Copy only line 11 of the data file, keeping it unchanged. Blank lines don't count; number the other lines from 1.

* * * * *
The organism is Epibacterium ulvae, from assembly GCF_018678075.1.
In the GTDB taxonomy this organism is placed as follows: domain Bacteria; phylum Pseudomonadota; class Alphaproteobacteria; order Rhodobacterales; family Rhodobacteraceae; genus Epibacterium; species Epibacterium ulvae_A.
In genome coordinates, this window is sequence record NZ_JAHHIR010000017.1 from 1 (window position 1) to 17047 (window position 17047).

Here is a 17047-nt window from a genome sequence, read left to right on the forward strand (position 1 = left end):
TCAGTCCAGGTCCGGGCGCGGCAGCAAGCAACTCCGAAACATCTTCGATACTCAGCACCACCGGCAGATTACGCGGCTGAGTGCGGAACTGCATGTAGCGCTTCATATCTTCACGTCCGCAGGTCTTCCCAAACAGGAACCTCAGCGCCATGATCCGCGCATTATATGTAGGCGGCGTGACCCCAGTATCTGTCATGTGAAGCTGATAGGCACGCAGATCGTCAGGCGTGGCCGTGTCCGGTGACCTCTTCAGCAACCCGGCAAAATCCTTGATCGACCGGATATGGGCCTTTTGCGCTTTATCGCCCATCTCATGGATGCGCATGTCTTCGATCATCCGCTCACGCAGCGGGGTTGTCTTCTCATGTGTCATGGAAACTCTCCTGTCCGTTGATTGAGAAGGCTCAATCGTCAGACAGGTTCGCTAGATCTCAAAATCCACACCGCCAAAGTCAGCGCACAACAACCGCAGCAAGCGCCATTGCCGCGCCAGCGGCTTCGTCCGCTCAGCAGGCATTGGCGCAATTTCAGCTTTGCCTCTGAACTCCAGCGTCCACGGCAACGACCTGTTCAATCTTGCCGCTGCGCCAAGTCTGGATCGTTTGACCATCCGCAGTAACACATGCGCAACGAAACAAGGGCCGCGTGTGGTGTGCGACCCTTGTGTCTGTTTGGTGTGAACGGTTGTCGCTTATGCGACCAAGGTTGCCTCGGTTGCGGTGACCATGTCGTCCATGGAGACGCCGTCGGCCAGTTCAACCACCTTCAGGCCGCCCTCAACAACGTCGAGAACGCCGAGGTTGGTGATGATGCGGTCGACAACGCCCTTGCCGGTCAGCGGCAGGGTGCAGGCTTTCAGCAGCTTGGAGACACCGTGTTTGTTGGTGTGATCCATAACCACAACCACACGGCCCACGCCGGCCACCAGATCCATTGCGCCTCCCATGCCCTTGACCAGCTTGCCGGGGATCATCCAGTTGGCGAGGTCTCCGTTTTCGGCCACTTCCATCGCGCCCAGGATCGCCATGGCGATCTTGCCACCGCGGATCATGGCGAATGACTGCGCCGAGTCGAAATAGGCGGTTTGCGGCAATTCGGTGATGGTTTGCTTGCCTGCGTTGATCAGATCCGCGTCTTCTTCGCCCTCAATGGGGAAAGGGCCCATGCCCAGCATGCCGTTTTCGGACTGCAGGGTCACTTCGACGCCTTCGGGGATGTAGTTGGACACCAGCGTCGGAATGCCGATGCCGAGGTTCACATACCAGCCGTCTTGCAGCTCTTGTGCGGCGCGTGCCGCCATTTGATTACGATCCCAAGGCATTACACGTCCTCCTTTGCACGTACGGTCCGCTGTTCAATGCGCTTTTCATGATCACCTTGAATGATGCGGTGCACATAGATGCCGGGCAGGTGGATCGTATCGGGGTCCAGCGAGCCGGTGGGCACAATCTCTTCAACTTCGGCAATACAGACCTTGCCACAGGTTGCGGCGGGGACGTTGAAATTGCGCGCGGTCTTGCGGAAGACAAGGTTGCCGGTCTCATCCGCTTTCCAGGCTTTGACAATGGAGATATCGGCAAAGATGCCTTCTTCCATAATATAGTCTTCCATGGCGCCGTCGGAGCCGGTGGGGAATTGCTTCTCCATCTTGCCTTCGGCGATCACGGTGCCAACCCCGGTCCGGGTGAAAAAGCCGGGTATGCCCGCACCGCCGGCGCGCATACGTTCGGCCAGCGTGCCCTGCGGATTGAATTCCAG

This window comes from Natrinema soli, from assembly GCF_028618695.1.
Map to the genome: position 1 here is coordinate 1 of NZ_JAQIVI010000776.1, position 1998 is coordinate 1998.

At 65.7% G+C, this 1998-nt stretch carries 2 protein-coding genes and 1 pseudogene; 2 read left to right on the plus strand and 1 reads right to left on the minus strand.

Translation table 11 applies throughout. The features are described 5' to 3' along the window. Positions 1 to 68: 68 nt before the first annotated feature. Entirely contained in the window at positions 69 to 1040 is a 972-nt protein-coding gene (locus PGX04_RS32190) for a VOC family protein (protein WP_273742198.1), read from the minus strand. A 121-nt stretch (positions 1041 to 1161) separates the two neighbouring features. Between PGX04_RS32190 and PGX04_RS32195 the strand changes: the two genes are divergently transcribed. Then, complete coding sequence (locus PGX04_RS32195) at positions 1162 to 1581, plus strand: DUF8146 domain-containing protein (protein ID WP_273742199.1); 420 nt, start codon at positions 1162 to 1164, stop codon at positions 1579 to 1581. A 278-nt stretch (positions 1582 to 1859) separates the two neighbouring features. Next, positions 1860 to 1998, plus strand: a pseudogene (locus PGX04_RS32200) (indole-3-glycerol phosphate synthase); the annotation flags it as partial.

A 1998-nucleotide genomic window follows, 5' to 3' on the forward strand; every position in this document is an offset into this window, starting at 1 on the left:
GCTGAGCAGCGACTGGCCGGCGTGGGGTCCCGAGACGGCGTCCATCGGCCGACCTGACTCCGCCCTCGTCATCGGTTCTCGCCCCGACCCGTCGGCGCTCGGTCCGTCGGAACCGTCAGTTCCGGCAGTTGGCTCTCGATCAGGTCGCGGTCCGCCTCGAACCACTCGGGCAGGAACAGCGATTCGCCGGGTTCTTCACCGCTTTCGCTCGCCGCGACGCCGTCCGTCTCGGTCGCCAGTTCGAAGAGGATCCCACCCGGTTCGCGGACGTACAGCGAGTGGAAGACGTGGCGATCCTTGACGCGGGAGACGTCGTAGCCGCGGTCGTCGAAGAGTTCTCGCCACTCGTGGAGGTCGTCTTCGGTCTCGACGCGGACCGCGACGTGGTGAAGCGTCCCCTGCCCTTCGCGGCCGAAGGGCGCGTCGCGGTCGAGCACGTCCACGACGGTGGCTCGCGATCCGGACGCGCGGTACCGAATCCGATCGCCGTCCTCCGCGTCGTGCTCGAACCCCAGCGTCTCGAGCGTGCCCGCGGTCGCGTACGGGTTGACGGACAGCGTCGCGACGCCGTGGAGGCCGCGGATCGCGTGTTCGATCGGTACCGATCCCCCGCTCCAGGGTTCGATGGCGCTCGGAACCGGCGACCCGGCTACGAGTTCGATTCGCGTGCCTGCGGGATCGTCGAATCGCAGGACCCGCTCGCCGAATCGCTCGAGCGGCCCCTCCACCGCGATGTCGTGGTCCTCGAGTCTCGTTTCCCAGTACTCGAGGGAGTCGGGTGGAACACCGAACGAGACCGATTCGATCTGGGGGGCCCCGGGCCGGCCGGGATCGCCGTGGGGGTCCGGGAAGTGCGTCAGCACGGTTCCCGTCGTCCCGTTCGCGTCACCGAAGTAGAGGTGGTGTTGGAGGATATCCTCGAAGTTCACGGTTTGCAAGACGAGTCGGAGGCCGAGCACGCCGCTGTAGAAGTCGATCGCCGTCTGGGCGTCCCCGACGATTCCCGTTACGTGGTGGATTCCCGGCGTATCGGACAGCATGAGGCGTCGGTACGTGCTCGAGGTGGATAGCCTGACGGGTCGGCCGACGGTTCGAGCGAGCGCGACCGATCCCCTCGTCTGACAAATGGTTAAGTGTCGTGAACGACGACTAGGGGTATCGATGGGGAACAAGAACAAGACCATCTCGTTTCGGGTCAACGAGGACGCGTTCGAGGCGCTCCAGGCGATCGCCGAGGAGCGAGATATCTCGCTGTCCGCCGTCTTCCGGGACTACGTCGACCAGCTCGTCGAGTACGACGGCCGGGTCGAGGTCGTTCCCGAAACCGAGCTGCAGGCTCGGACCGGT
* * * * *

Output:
GCTGAGCAGCGACTGGCCGGCGTGGGGTCCCGAGACGGCGTCCATCGGCCGACCTGACTCCGCCCTCGTCATCGGTTCTCGCCCCGACCCGTCGGCGCTCGGTCCGTCGGAACCGTCAGTTCCGGCAGTTGGCTCTCGATCAGGTCGCGGTCCGCCTCGAACCACTCGGGCAGGAACAGCGATTCGCCGGGTTCTTCACCGCTTTCGCTCGCCGCGACGCCGTCCGTCTCGGTCGCCAGTTCGAAGAGGATCCCACCCGGTTCGCGGACGTACAGCGAGTGGAAGACGTGGCGATCCTTGACGCGGGAGACGTCGTAGCCGCGGTCGTCGAAGAGTTCTCGCCACTCGTGGAGGTCGTCTTCGGTCTCGACGCGGACCGCGACGTGGTGAAGCGTCCCCTGCCCTTCGCGGCCGAAGGGCGCGTCGCGGTCGAGCACGTCCACGACGGTGGCTCGCGATCCGGACGCGCGGTACCGAATCCGATCGCCGTCCTCCGCGTCGTGCTCGAACCCCAGCGTCTCGAGCGTGCCCGCGGTCGCGTACGGGTTGACGGACAGCGTCGCGACGCCGTGGAGGCCGCGGATCGCGTGTTCGATCGGTACCGATCCCCCGCTCCAGGGTTCGATGGCGCTCGGAACCGGCGACCCGGCTACGAGTTCGATTCGCGTGCCTGCGGGATCGTCGAATCGCAGGACCCGCTCGCCGAATCGCTCGAGCGGCCCCTCCACCGCGATGTCGTGGTCCTCGAGTCTCGTTTCCCAGTACTCGAGGGAGTCGGGTGGAACACCGAACGAGACCGATTCGATCTGGGGGGCCCCGGGCCGGCCGGGATCGCCGTGGGGGTCCGGGAAGTGCGTCAGCACGGTTCCCGTCGTCCCGTTCGCGTCACCGAAGTAGAGGTGGTGTTGGAGGATATCCTCGAAGTTCACGGTTTGCAAGACGAGTCGGAGGCCGAGCACGCCGCTGTAGAAGTCGATCGCCGTCTGGGCGTCCCCGACGATTCCCGTTACGTGGTGGATTCCCGGCGTATCGGACAGCATGAGGCGTCGGTACGTGCTCGAGGTGGATAGCCTGACGGGTCGGCCGACGGTTCGAGCGAGCGCGACCGATCCCCTCGTCTGACAAATGGTTAAGTGTCGTGAACGACGACTAGGGGTATCGATGGGGAACAAGAACAAGACCATCTCGTTTCGGGTCAACGAGGACGCGTTCGAGGCGCTCCAGGCGATCGCCGAGGAGCGAGATATCTCGCTGTCCGCCGTCTTCCGGGACTACGTCGACCAGCTCGTCGAGTACGACGGCCGGGTCGAGGTCGTTCCCGAAACCGAGCTGCAGGCTCGGACCGGT